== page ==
Hardening SNMP on Debian by disabling SNMP v1 and v2c, and configuring SNMP v3.
First we’ll want to open up the /etc/snmp/snmpd.conf file and comment out all lines that begin with
- rouser authPriv <– “This may be the last line by default, we don’t need it”
Alternatively, you can copy and paste the following sed commands instead of manually editing the file.
sudo sed -i 's/^rocommunity/# rocommunityc/g' /etc/snmp/snmpd.conf sudo sed -i 's/^view/# view/g' /etc/snmp/snmpd.conf sudo sed -i 's/^rouser authPriv/# rouser authPriv/g' /etc/snmp/snmpd.conf
Create SNMP v3 User
We can create a SNMP v3 user with the following command. There it will ask you for the username and passwords.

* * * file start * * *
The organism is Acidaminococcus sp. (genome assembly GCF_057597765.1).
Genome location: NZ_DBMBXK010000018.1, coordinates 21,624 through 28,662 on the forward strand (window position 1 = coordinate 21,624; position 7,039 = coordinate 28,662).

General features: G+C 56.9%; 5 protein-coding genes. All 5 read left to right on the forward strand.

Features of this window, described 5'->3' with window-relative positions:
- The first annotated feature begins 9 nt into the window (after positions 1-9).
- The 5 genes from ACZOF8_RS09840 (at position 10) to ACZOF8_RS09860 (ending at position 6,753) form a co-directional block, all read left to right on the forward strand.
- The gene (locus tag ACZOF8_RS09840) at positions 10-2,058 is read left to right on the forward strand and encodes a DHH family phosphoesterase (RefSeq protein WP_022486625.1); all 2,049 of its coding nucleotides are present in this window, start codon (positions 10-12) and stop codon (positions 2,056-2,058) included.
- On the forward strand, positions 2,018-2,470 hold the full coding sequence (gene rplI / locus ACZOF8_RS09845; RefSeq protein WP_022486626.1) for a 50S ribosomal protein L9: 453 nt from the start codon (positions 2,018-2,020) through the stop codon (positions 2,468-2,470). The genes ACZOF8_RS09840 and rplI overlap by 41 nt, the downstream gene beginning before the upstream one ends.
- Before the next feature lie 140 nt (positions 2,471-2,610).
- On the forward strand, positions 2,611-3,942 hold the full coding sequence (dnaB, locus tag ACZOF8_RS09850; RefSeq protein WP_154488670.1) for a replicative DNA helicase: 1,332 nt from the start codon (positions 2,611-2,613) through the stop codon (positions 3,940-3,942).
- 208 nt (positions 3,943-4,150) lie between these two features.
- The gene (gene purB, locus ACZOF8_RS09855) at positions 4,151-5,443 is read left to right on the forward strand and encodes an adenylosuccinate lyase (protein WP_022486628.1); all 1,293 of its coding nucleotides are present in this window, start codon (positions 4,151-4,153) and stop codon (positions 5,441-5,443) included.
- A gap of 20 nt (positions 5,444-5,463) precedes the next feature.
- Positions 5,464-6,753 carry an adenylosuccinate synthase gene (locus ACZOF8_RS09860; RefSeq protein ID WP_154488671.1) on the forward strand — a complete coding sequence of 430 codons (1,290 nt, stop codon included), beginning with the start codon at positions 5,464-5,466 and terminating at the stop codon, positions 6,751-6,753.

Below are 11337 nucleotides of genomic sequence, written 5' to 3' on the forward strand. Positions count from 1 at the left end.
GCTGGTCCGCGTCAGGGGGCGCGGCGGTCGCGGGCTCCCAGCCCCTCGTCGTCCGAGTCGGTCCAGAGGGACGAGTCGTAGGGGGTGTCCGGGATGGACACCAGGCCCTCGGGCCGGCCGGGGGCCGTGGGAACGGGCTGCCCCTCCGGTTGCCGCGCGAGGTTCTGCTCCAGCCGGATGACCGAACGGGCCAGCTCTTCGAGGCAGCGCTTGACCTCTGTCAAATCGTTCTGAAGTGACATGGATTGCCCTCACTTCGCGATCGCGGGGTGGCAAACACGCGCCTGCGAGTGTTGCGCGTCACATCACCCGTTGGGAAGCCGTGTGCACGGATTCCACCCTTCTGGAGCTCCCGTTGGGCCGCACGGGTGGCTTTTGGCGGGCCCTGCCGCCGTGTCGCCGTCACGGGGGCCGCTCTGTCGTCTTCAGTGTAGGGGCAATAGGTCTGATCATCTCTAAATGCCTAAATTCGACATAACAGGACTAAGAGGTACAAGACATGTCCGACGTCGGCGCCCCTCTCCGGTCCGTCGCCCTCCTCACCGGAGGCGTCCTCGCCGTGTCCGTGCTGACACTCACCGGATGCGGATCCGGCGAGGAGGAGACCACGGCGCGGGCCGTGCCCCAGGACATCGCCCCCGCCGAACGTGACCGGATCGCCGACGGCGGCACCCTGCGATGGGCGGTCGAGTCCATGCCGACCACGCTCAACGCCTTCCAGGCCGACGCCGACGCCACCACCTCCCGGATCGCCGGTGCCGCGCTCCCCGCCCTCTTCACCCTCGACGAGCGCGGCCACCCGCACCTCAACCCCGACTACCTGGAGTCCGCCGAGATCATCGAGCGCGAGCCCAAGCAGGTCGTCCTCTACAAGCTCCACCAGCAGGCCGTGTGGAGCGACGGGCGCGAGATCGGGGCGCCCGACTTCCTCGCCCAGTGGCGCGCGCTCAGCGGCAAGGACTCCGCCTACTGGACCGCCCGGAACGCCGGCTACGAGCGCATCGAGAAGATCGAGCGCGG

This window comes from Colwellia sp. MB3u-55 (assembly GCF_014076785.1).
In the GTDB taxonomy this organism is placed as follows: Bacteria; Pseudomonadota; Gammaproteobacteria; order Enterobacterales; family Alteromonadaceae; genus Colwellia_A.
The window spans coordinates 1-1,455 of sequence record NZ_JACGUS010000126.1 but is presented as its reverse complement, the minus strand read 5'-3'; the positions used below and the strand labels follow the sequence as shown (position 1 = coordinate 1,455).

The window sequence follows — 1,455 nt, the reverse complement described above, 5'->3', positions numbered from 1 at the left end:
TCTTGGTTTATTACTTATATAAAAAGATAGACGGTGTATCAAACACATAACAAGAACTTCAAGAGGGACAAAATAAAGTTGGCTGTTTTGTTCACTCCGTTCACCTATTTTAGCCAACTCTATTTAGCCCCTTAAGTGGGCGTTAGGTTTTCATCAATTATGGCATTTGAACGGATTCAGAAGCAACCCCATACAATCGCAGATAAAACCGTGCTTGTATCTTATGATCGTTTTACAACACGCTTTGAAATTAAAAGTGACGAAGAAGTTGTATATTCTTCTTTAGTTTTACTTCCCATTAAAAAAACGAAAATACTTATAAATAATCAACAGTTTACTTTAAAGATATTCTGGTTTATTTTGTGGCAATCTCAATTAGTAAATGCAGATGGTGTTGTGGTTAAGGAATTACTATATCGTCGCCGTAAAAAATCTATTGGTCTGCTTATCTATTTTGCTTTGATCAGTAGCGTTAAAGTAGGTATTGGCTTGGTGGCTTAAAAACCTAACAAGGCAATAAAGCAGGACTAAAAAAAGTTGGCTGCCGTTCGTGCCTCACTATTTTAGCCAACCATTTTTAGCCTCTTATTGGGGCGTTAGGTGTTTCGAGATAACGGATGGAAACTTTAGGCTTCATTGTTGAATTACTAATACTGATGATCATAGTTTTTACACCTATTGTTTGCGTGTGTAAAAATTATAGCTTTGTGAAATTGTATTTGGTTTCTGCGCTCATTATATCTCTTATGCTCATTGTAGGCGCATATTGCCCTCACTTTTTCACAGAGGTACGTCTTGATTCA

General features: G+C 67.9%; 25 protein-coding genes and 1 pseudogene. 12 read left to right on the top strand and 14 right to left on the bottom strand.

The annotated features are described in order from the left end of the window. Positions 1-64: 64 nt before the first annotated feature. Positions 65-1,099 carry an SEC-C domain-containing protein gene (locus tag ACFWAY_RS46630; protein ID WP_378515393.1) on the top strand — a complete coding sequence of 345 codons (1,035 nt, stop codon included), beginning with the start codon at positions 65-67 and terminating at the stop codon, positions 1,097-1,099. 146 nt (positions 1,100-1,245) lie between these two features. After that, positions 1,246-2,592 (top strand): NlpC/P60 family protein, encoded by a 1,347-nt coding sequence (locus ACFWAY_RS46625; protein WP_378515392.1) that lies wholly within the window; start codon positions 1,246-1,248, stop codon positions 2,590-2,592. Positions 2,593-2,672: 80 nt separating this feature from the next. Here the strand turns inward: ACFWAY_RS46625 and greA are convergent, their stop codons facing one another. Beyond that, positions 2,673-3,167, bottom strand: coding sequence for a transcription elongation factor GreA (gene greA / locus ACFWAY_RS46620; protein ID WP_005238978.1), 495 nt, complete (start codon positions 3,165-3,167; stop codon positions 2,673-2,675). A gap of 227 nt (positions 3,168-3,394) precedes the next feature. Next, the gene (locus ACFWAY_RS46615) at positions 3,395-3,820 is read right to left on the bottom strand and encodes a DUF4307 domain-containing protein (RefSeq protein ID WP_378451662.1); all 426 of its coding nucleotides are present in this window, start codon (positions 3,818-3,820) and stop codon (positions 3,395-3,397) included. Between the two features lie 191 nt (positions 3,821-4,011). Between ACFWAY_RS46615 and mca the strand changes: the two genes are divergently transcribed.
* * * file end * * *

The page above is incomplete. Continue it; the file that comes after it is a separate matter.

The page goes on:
sudo net-snmp-create-v3-user -ro -a SHA-512 -x AES
You may receive an error about not being able to touch /snmp/snmpd.conf. I am not sure why Debian is attempting to create that file. Take the “rouser snmpuser” line and add it to the end of the /etc/snmp/snmpd.conf config.
Now we can start SNMPD
sudo systemctl start snmpd
My created user is not working! This could result from two different issues.
- It appears that Debian/SNMP doesn’t like pass phrases with special characters. You can try using a different password or escaping the special characters in “/var/lib/snmp/snmpd.conf” file before starting SNMPD.
- The user didn’t get added to /etc/snmp/snmpd.conf To fix, add “rouser snmpuser” (Change snmpuser to your snmp username) to the bottom of the config file.